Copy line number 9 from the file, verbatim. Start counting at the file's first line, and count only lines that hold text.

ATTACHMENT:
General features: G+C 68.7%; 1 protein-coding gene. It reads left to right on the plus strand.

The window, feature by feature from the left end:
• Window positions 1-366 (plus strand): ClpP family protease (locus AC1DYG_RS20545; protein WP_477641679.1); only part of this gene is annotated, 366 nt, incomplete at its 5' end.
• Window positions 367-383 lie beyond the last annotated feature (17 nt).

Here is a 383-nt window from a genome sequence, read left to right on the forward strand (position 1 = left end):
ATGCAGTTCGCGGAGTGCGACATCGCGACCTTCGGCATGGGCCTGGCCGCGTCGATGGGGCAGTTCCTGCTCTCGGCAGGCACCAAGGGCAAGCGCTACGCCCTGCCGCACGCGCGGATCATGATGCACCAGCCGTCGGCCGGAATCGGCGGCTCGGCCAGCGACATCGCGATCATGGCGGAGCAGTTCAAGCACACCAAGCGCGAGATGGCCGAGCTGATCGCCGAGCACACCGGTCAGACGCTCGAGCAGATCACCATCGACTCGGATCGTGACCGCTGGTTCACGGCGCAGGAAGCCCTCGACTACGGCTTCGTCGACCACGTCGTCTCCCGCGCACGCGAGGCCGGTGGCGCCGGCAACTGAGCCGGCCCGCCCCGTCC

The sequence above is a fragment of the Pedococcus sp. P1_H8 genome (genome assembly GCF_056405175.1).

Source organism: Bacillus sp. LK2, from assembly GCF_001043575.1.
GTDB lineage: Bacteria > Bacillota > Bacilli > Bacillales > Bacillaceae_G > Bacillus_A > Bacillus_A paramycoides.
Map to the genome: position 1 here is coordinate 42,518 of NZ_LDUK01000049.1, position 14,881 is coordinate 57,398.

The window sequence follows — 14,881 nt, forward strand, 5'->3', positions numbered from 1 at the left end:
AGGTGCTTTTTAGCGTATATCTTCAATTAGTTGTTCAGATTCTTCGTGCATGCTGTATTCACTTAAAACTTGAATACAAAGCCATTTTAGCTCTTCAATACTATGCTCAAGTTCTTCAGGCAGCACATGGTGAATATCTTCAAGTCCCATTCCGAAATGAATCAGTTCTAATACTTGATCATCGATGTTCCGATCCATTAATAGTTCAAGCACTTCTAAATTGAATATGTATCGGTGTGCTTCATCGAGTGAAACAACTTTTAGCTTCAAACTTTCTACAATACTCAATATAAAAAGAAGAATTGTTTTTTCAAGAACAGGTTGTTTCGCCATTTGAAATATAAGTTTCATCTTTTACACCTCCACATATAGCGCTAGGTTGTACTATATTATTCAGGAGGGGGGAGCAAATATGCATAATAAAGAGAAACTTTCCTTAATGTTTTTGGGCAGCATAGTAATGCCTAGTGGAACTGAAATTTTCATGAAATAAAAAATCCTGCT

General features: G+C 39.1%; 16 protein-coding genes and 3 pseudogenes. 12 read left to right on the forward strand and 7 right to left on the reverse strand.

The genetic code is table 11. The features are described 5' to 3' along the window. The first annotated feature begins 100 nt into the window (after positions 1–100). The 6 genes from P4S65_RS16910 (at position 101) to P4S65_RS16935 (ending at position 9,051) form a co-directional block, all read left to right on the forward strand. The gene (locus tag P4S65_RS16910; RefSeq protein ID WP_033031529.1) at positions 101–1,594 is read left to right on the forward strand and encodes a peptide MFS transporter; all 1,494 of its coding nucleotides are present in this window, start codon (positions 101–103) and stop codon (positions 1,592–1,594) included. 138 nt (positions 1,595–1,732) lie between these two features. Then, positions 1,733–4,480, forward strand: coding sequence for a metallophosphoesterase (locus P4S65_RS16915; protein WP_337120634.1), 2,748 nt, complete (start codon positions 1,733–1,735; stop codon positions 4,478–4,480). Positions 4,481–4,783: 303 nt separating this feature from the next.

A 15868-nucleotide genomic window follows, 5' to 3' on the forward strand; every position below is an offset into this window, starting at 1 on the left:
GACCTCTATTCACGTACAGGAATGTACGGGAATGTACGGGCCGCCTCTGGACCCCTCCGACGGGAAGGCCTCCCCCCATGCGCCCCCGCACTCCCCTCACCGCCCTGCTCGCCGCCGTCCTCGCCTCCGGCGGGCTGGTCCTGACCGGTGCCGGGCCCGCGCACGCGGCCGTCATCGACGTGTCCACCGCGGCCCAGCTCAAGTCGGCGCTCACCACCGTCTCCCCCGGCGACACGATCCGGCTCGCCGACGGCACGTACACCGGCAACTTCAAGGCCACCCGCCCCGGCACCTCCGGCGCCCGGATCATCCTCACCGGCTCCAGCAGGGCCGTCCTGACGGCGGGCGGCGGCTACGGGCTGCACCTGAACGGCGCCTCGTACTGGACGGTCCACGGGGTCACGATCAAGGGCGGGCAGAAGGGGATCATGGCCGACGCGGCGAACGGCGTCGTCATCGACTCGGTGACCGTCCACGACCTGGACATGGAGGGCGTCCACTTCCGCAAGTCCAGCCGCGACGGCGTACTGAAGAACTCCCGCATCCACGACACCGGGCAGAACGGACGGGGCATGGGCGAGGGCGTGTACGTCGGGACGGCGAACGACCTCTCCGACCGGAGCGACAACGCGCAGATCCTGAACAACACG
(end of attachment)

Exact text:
GTDB lineage: Bacteria > Bacillota > Bacilli > Bacillales > Bacillaceae_G > Bacillus_A > Bacillus_A paramycoides.